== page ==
Ansel Adams once said, acting as the promulgator of his medium, that "the specter of the hobby is always lurking" behind every amateur photographer, by which he meant, if I read him right, that most people stop short of realizing their full potential photographers, simply by shirking the challenge, excusing their reluctance by calling it a pastime (or a "hobby") instead of the art it can be. It's like a conscience call. 

By moving up to larger and larger negative formats, I believed that I could achieve greater accuracy and tonal scale in my work. It was also upping the ante, a commitment which the larger and more demanding (and expensive) equipment would enable. Could I have achieved my goals with smaller formats? Probably not. I had seen how even a 2 1/2 square negative would blur even at 8x10 dimension. "Blow ups" were fine, as long as you didn't get too ambitious. But I was ambitious! I'd seen what Adams and Weston could do with 8x10, and that's the potential I wanted to test in my own work. I didn't exactly want to make photographs just like theirs, but I knew that this was a journey I wanted to take, even if it resulted in failure. 

Photography is forgiving enough, that if you use the very best equipment, and the best materials, the odds are that you'll make work that may impress people. 




In truth, I was more than willing to let the large format images I knew I could achieve, stand in the beginning for what I wanted. Standing on the rim of Canyon de Chelly and blasting away at the canyon walls below may have been like shooting fish in a barrel, but I couldn't resist the lure of the iconic. And the really big 11x14 negatives I could make, would guarantee that my contact prints would be at least as impressive as any smaller format versions. The greater challenge, naturally, was in finding compositions that were completely original, and not just later examples of the same subjects. 

Harry Callahan said that a good photographer was never more than 10 feet away from a great picture. But accepting that as an aesthetic axiom does not necessarily imply that one should be limited to that range of possibility. There are landscape photographers who wander the world restlessly for any kind of exotic picture, even hiring bush pilots and helicopters to get them into the right position or remote location. Both extremes--resisting the exotic, or embracing it--seem unnecessary to me. I think it's possible to construct compelling photos out of arrangements of objects in a room. But that doesn't imply that hiking around the Alabama Hills on the eastern side of the Sierra Nevada isn't also a fruitful approach.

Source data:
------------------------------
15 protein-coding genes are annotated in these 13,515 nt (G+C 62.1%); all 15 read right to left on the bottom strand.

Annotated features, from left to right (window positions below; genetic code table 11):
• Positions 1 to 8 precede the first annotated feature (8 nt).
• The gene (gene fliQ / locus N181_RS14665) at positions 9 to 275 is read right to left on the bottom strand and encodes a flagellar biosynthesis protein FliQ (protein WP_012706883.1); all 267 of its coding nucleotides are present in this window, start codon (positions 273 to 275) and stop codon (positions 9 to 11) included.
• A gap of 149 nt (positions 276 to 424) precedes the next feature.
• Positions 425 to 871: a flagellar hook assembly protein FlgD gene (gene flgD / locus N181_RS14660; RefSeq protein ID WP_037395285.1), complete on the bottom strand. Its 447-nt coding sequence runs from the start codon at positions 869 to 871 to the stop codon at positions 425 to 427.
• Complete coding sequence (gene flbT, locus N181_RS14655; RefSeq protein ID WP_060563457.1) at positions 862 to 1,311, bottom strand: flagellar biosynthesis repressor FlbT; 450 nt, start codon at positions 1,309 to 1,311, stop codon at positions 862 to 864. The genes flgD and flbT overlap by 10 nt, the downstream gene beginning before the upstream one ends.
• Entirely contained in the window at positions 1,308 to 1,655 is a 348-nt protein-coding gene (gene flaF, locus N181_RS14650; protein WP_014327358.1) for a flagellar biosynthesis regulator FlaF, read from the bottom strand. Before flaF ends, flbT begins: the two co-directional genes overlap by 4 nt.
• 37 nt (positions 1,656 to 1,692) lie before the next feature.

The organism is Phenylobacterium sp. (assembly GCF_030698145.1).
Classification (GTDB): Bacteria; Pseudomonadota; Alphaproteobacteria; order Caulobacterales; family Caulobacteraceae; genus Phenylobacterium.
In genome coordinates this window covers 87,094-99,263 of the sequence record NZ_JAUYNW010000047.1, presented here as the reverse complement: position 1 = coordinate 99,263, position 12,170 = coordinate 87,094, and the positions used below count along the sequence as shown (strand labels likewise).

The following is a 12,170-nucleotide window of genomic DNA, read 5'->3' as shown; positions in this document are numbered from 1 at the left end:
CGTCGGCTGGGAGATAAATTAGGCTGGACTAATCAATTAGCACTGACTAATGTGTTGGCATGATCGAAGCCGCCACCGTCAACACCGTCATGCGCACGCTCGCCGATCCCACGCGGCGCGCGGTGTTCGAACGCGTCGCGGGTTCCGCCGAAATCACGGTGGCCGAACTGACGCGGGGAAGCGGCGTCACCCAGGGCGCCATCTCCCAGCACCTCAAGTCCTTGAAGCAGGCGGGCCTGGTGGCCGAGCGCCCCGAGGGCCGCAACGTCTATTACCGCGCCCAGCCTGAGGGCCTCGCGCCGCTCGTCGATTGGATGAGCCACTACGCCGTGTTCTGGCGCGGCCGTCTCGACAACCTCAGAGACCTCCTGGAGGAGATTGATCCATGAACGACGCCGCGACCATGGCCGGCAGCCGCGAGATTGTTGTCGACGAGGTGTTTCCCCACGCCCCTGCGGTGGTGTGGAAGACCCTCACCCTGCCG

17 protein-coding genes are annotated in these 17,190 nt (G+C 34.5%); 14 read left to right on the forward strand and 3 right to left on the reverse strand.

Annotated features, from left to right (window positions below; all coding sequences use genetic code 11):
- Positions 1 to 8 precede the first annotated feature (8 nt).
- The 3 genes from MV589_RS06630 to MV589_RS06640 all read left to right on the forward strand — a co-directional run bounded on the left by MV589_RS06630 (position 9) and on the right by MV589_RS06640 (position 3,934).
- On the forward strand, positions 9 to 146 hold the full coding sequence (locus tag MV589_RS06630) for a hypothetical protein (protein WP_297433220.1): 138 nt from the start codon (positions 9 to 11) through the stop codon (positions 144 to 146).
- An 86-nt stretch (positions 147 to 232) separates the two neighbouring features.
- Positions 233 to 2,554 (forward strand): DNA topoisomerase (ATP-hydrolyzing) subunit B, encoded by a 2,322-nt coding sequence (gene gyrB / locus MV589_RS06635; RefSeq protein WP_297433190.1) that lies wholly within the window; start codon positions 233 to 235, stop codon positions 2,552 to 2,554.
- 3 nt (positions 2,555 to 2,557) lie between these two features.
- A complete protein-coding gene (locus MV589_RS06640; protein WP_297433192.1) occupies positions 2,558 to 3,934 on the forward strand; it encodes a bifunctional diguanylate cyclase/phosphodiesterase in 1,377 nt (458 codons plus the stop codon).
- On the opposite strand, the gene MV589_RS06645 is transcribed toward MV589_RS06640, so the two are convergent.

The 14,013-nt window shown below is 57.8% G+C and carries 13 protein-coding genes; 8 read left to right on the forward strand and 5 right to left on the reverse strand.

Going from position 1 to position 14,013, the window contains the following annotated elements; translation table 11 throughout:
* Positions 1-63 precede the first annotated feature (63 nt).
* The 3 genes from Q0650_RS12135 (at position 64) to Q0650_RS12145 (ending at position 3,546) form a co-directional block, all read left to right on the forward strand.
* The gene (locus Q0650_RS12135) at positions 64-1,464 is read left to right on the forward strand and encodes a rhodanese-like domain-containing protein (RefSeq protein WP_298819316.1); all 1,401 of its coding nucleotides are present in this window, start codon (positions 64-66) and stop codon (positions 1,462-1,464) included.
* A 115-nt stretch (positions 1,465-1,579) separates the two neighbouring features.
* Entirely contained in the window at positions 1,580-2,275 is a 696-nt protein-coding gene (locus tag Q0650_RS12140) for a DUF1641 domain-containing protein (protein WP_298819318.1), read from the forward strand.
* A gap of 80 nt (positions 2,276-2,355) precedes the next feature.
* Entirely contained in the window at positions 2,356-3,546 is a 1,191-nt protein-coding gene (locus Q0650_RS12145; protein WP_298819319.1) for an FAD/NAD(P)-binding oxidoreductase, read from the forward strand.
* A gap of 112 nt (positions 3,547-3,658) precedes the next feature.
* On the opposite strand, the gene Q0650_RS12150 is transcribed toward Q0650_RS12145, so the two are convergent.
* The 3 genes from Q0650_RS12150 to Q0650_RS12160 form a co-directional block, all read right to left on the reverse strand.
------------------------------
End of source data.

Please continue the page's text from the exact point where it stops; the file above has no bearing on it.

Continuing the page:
Serious landscape photographers may think of themselves as pioneers, in much the same way that Timothy O'Sullivan was, in the 19th Century. Though the rigors of the outback are nothing like they were in his time, with mule-teams to carry his baggage, there is still the excitement and pleasure of being outdoors, away from "civilization," on the hunt for the wild, untamed, unspoiled natural wonders. That may sound like a cliché, unless you've hiked five miles with a 30lb. view camera on your back, carrying a 12 lb. wooden tripod up a steep trail to a promising overlook. 



 


Though many of my photographs are of classic subject matter--compositions that others have essayed, with greater or lesser success, I think that most of them deserve to be appreciated. My images all have a strong sense of organization, a sensitivity to context, as well as a respect for traditional pictorial values. They aren't humorous. They aren't kooky. They don't strain for effect. 

As a conservationist, I have a preservationist's concern for the environment. Some photographers are willing to allow their art to reflect the devastation man has caused on the earth. Robert Adams, Lewis Baltz. There is pain in their photographs, and disgust, and outrage. Even hopelessness. Is it apposite to use your art to make deliberate political statements with your camera? No doubt. But the choice to do so will subtract from the opportunity to appreciate what we most value. Probably the best expression of preservation for a fisherman is not to fish at all, and to insist that no one else does either. As a fly fisherman, I am sensitive to the use I make of fresh water habitat, but the point is to live, not refrain from experience, either as a protest or as a sacrifice.